Healthy Eating, Targets, Weight Loss

Lessons Learned Early

So I’m nearing the end of week one and weigh-in is tomorrow. It’s time to reflect on the goings-on of the last week and see what can be taken forward.

First of all, I did not track what I ate every day in my food diary. I only tracked 3 days out of 7, and there is no excuse for this, as I have it as an app on my phone which I usually have with me all the time. So, my first goal for next week is to track every day. I find this is the main motivational component of eating properly, as once you see in writing how much you have eaten, you soon surprise yourself and realise you are eating waaaay too much.

After talking in my last post about types of eaters, I found out this week that I am more of an emotional eater than a boredom eater. I have started actively finding other things to do at home when I find myself gravitating towards the kitchen, and this is definitely working. However, the last two days we have had some very bad weather which has caused crisis on our farm, and I’ve spent the last few days trying to find surviving sheep, and keeping baby animals alive. This is emotionally taxing, teamed with being out in the cold for many long hours without eating, lead to a full-on food meltdown. Not only did I binge after not eating for many, many hours (James and I were outside from 5:30 am to 10:30pm) but I ate all the wrong foods and to the point where I felt physically sick. I also didn’t fill my food diary these days as I was too ashamed, knowing fine well I would be horrified with myself. So, not only am I going to keep up the good work with boredom diversions, but I am going to make sure I eat little and often to avoid the binge situation. As for the emotional eating, I need to figure out how to deal with this. Has anybody else experienced this? How do you cope with it?

Exercise has gone well, having been out with the dogs most days for at least 30 minutes, as well as a little work on the farm (nothing particularly strenuous though – don’t think bottle-feeding lambs counts as exercise). So this week I’m going to keep up momentum and next week try to have 30 mins of exercise EVERY day.

So, I now have plenty to be getting on with this week that will help me stay focused, and hopefully will help me edge nearer to hitting my first two weight-related goals – getting below 13 stone, and weighing less than my boyfriend. It is important to set goals that are not directly related to the scales, as this helps a better long-term habit establishment. Although I am on a ‘diet’ to lose weight, the idea is to turn it into a long-term way of life to keep the weight off for good.

It’s Them and Us

Something else that is constantly at the back of my mind is James and the way he eats. He is currently at a healthy weight after losing far too much in his last job through stress and long, hard physical hours. He is consuming around 3,500 calories a day mostly in healthy foods, but enjoys his fair share of junk food too. I find this hard because I see him eating, and feel hard done by. I constantly have to remind myself that he takes a lot more fuelling than I do, as he is male, a lot larger than me and has a very physically demanding job.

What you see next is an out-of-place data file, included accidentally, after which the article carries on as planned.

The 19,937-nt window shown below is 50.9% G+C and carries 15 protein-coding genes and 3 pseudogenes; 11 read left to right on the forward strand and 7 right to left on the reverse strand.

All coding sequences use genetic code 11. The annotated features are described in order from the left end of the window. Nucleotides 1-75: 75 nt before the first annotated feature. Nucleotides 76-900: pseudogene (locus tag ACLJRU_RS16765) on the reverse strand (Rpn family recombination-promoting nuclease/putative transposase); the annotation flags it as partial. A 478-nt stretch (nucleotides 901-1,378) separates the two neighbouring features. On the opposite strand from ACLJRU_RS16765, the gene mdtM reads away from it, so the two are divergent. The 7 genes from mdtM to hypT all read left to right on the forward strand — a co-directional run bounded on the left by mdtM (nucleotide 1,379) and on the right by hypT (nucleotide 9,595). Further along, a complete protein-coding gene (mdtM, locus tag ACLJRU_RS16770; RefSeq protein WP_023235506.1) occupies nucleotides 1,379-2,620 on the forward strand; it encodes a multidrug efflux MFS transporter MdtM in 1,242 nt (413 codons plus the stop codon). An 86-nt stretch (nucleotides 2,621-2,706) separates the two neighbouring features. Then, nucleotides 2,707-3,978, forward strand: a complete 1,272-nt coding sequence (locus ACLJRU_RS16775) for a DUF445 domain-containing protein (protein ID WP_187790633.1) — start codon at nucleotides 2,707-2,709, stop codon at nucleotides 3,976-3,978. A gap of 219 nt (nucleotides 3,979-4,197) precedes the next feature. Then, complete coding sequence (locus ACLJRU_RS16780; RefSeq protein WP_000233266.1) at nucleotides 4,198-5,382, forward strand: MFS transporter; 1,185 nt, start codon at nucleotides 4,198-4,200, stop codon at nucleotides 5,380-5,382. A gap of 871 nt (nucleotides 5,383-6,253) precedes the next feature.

I’m trying to find ways round this and started by buying myself ‘equivalents’ at the supermarket. James and I both have crisps, but I have lower-calorie ones and smaller bags. I’m slowly going to continue to alter my shopping list to accommodate this. Also, he has two breakfasts -first thing in the morning I am drinking tea, and when he comes in mid-morning, I’m eating with him so I don’t feel left out – He usually has lean grilled bacon or scrambled egg, whereas I am now opting for yoghurts or a poached egg. By doing this, it is stopping me harbouring a food resentment which brings on negative feelings associated with food and can put an unhealthy slant on a relationship.

The other thing that is important is to educate the people around you – particularly those you share mealtimes and eating habits with. I know of a friend whose husband started ‘sabotaging’ her weight loss efforts after panicking when she lost weight. She was becoming happier and more outgoing as well as looking great, and he constantly tried to tempt her with all the wrong things and became very negative. This was because he was frightened she would find someone else and leave him – she was overweight when they met and when they got married.

The love and support of those around you is important, particularly when you have had a ‘bad day’ or even a ‘bad week’ – this can help you to put the negativity behind you and get back on track. James’ favourite trick is putting sugar in my tea – he does it out of easiness and habit. After telling him twice not to, I’ve started pouring the tea down the sink and getting him to make me another one. That sounds harsh, but it’s working. It’s hard enough getting  things right yourself without others making it even more difficult!

So, to recap from this week –

  1. Write down what you are eating every day
  2. Keep busy – avoid boredom eating
  3. Eat little and often
  4. Exercise every day
  5. Educate those around you

Leave a Reply

Fill in your details below or click an icon to log in: Logo

You are commenting using your account. Log Out /  Change )

Google+ photo

You are commenting using your Google+ account. Log Out /  Change )

Twitter picture

You are commenting using your Twitter account. Log Out /  Change )

Facebook photo

You are commenting using your Facebook account. Log Out /  Change )


Connecting to %s